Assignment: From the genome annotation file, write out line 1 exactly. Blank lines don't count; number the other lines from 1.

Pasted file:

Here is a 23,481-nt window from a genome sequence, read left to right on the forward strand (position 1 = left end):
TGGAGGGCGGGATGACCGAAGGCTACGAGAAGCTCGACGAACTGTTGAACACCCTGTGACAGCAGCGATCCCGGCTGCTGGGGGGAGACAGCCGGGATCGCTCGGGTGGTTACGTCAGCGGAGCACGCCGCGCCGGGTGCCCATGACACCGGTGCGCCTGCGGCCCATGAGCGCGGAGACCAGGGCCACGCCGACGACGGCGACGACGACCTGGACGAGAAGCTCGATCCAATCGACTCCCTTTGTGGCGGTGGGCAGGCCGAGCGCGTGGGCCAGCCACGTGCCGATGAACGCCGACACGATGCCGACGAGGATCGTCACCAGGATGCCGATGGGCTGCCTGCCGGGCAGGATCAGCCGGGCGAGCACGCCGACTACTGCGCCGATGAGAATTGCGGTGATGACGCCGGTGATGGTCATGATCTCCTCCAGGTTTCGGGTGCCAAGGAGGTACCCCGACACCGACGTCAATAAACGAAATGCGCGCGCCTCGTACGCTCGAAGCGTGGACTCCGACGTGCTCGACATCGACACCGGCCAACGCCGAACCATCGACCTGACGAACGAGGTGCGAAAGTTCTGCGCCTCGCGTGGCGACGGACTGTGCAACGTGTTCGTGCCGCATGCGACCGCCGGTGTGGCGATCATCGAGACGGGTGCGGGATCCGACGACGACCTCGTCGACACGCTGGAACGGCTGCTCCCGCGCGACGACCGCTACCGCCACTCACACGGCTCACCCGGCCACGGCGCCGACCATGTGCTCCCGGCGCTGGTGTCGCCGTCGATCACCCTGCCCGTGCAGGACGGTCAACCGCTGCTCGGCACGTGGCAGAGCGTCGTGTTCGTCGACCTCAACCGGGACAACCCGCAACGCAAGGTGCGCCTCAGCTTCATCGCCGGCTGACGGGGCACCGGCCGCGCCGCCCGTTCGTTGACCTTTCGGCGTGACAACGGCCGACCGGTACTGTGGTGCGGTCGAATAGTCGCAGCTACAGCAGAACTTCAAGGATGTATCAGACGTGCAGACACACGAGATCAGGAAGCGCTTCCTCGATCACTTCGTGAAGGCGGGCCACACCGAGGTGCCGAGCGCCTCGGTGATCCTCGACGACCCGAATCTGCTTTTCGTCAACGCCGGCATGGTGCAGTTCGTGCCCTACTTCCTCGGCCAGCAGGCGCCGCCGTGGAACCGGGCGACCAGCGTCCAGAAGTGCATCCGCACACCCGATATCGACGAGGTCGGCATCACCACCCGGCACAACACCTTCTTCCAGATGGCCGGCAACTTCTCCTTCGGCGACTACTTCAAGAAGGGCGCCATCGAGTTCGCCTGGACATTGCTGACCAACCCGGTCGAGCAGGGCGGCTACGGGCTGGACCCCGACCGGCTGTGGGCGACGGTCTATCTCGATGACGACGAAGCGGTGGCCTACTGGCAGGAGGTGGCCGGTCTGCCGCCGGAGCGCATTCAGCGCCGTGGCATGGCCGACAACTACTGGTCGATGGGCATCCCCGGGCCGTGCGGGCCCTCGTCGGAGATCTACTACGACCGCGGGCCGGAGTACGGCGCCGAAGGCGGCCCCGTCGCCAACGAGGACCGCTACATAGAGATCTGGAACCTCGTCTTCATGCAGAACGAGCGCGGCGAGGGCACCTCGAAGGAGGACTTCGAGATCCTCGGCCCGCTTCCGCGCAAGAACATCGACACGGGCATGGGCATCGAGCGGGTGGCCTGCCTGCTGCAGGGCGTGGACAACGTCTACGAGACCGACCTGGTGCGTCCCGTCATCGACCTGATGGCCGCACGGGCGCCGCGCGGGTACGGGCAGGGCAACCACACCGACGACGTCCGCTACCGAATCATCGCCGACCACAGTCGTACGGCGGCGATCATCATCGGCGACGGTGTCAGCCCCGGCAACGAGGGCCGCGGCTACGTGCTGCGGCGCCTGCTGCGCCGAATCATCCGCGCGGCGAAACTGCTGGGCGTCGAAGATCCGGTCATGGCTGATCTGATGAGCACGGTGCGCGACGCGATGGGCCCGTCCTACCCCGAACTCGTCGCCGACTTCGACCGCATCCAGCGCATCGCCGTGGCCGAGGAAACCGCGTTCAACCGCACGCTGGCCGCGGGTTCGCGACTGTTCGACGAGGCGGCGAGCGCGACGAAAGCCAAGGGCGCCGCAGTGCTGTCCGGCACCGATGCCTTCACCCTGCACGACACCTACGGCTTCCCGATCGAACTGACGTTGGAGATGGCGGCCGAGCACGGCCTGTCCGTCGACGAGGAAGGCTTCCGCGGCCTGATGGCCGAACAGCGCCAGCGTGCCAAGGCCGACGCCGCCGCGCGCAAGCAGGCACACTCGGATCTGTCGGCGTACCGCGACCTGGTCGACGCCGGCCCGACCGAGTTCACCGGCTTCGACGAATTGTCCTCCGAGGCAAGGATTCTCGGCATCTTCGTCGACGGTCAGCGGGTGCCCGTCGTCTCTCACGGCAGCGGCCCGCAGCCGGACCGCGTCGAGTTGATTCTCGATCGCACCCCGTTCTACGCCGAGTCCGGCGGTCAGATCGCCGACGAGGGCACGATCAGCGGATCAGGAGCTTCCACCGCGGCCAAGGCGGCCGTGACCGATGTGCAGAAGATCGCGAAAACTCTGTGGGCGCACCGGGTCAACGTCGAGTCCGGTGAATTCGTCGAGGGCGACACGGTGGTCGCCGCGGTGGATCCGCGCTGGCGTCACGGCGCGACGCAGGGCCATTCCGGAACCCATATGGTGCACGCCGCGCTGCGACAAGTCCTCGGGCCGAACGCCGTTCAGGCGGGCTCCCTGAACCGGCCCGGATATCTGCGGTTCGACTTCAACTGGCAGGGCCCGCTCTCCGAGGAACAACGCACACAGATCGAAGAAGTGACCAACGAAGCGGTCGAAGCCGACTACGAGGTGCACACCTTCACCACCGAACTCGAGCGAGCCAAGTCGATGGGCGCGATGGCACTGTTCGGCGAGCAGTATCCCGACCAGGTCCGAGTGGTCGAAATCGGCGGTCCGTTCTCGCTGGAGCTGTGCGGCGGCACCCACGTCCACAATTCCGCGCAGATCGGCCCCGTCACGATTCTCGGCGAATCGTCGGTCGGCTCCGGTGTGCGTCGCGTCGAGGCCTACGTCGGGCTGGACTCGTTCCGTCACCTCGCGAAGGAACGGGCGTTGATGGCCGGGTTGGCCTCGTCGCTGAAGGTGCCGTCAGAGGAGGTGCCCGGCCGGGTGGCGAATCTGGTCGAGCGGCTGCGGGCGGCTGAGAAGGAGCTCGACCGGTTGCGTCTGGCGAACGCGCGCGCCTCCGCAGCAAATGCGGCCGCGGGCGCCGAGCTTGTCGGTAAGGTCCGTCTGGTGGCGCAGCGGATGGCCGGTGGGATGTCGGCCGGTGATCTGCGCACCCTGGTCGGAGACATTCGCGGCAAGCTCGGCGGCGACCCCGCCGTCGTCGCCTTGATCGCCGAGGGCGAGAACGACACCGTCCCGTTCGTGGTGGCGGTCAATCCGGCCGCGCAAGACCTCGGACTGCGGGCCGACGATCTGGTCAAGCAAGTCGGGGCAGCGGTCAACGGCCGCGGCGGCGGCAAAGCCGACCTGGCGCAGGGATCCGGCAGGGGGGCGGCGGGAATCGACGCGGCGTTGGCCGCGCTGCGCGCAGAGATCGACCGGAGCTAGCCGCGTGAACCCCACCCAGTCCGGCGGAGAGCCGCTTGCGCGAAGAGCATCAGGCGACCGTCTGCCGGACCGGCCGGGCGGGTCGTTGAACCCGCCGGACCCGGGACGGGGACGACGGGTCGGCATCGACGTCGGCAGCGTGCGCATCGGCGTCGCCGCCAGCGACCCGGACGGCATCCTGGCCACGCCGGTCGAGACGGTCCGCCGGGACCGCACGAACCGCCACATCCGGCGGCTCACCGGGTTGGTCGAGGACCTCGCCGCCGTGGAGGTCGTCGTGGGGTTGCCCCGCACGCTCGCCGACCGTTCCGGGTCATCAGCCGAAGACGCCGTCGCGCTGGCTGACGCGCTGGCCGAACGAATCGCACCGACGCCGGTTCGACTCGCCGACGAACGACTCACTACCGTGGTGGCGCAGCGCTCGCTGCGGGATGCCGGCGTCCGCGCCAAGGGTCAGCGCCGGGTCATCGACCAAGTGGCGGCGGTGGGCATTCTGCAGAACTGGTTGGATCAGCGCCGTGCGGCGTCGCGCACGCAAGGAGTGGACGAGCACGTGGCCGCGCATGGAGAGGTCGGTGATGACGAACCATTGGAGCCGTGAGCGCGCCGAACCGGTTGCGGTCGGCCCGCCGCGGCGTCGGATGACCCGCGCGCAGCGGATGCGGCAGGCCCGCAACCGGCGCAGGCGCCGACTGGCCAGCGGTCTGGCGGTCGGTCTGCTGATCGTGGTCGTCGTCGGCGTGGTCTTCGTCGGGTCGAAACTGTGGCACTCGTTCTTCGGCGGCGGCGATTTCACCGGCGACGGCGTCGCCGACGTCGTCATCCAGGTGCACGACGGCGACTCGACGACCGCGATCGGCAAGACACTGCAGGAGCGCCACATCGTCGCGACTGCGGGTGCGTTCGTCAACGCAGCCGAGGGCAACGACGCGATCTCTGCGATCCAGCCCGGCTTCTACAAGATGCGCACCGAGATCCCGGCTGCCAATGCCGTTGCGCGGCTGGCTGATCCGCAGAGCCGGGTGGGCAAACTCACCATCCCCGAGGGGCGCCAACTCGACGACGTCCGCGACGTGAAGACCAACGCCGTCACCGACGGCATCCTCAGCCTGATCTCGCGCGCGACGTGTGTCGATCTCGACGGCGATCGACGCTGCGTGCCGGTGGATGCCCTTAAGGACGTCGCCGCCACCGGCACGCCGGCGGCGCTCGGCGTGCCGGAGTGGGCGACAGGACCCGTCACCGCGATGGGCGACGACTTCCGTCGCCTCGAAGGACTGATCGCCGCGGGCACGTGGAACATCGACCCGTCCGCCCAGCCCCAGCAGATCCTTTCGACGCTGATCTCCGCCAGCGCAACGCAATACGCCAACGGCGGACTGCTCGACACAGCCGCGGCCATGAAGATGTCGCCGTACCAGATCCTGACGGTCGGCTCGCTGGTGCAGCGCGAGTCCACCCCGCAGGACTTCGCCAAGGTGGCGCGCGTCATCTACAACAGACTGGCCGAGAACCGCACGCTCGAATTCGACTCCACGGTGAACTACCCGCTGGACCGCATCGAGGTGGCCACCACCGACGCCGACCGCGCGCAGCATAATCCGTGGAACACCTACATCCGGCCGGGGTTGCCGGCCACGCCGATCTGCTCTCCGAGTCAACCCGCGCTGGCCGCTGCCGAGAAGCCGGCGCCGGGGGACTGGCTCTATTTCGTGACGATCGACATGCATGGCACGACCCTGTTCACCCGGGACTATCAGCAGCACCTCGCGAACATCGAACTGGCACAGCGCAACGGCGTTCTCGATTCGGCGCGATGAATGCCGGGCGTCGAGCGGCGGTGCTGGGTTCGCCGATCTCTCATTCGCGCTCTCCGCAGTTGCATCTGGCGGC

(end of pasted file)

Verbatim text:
Here is a 23,481-nt window from a genome sequence, read left to right on the forward strand (position 1 = left end):